Remember back in the day when you only had only a couple passwords? You had the password for your email and the password for your MySpace. Other than that, most other websites wouldn’t even require you to have a password so remembering only a handful of passwords wasn’t a big deal. Just keep a couple of sticky notes on your monitor and you were good to go.
Nowadays, you have passwords for everything: your Facebook, Twitter, banking, any number of sites featuring articles you’d like to comment on, etc. On top of that, everyone hears that your passwords should be unique and you shouldn’t have any passwords playing “double duty,” that is, you shouldn’t have a total of three passwords you cycle through. On top of all of this, you hear rules like your password shouldn’t be any recognizable word, your password should contain symbols, your password should be a mix of upper case and lower case characters. And we only have a limited amount of space on our monitors to put sticky notes before it obstructs our vision so what are we to do?
Fortunately for us humans, we have this idea of a password manager. A password manager is a digital kit that can store all of your passwords, help us auto-generate passwords with all of those crazy numbers and symbols, and even have features to automatically fill in form fields when we log in to websites so we don’t even have to type anything.
Friends and family alike know that I’m a huge advocate of using password managers for security. In this day and age in which we live, we hear of people stealing passwords all the time and it leading to credit card theft or even identity theft! Though there are so many other reasons people end up with stolen credentials, using a password manager is the first line of defense that anyone has against a hacker and, often the easiest to implement.
My personal favorite password manager is LastPass. LastPass is a browser plug-in (available for every major browser) and mobile app that will store all of your passwords (at least all the ones that you tell LastPass to remember) and will store them using cloud-based technology. All you need to do to be able to access these passwords is to create one master password (make it strong) to log in with from anywhere with an internet connection. Once logged in, you’ll be able to save, generate, and have LastPass auto-login to your favorite websites with no hassles of “Dang it, I forgot my password.” The best part of LastPass is that it’s free on your computer! The one caveat to the whole process is that to use LastPass on a mobile device will cost $12 a year which works out to a dollar a month which is nothing when you consider the benefit of being able to access important content such as Facebook on your phone.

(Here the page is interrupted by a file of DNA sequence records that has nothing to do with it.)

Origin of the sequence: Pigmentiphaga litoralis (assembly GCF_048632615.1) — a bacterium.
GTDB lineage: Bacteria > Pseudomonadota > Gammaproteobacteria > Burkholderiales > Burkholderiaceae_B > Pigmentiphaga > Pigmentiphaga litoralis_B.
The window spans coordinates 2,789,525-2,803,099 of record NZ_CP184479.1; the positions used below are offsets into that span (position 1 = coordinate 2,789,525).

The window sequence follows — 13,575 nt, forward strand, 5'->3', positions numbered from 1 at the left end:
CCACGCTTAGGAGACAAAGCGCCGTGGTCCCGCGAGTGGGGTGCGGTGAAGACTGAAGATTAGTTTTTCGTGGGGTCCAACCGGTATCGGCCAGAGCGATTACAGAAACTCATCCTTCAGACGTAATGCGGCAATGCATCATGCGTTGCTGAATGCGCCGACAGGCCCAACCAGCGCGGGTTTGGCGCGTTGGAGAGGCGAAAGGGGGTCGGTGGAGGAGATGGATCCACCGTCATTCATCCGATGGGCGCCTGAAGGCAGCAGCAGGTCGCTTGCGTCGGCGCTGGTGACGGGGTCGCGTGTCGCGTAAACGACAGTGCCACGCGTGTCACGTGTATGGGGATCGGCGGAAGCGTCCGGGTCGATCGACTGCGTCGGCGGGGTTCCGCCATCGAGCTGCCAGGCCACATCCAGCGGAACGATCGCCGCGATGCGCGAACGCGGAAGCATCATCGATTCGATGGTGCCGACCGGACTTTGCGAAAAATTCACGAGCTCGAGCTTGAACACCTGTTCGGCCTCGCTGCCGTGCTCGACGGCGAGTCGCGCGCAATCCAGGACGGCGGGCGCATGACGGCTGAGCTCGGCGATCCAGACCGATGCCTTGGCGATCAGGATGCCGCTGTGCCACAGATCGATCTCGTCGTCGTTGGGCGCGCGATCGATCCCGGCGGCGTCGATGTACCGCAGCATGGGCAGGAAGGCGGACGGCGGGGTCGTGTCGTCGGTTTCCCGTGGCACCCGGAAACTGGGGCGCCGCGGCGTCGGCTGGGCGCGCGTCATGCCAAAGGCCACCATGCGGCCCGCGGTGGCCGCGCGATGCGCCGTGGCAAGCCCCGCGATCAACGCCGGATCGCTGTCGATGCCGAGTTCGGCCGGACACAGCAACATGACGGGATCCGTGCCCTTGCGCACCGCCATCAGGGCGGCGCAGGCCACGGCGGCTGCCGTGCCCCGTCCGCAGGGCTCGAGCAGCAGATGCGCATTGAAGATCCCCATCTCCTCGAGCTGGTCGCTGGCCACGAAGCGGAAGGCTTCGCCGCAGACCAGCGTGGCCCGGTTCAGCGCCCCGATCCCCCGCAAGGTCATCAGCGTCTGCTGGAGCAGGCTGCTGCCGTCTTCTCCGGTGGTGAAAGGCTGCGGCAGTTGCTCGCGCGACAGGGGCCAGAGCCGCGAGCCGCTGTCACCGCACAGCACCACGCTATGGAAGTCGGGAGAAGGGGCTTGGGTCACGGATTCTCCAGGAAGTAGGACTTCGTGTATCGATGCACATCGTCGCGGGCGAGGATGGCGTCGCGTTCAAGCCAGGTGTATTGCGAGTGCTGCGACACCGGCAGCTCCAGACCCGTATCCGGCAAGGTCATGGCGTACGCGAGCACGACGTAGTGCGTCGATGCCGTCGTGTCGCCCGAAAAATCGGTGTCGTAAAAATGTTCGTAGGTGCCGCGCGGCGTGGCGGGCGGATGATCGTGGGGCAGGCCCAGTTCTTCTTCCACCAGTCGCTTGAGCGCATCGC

Solar roadways are a technology I heard about earlier this month from I Fucking Love Science and thought it was a really cool idea, but just another fleeting idea that I had heard about. Later on in the month, I saw one of my friends make a post about it on Facebook and I thought I would give it another look because I figured if the word was spreading, maybe this is bigger than I originally thought it was. It turns out that a new advertising video was created entitled Solar Freakin’ Roadways made to target and alert the younger audience (20-40). On top of this, the inventors of solar roadways have received a grant from the Federal Highway Administration to build prototypes of these solar panels. Now all they need is some seed money for a startup to start independently manufacturing panels.
The benefits of this technology are endless and it will create a domino effect that will keep creating more and more benefits, so I will only list a few of my favorites:
- These are solar panels after all, so they will generate electricity; it’s estimated that if all of the roadways in the United States were replaced with these solar panels, we would generate three times the amount of electricity that we use! Two things come to mind: that’s 300% of our energy budget (and that’s a lot) and this is nothing you wouldn’t hear if you watched the video, so why am I saying this. I’m saying this because there is a lot of talk of the impracticalities (cars damaging the road, creating potholes and skidding out, etc.). Even if this technology won’t work for the roads, it could still work for sidewalks, driveways, etc. If we replace 10% of the country’s asphalt with solar roadways, we can generate 30% of our budget, which is still a third of annual energy that we gain for next to nothing.
- Programmable Roads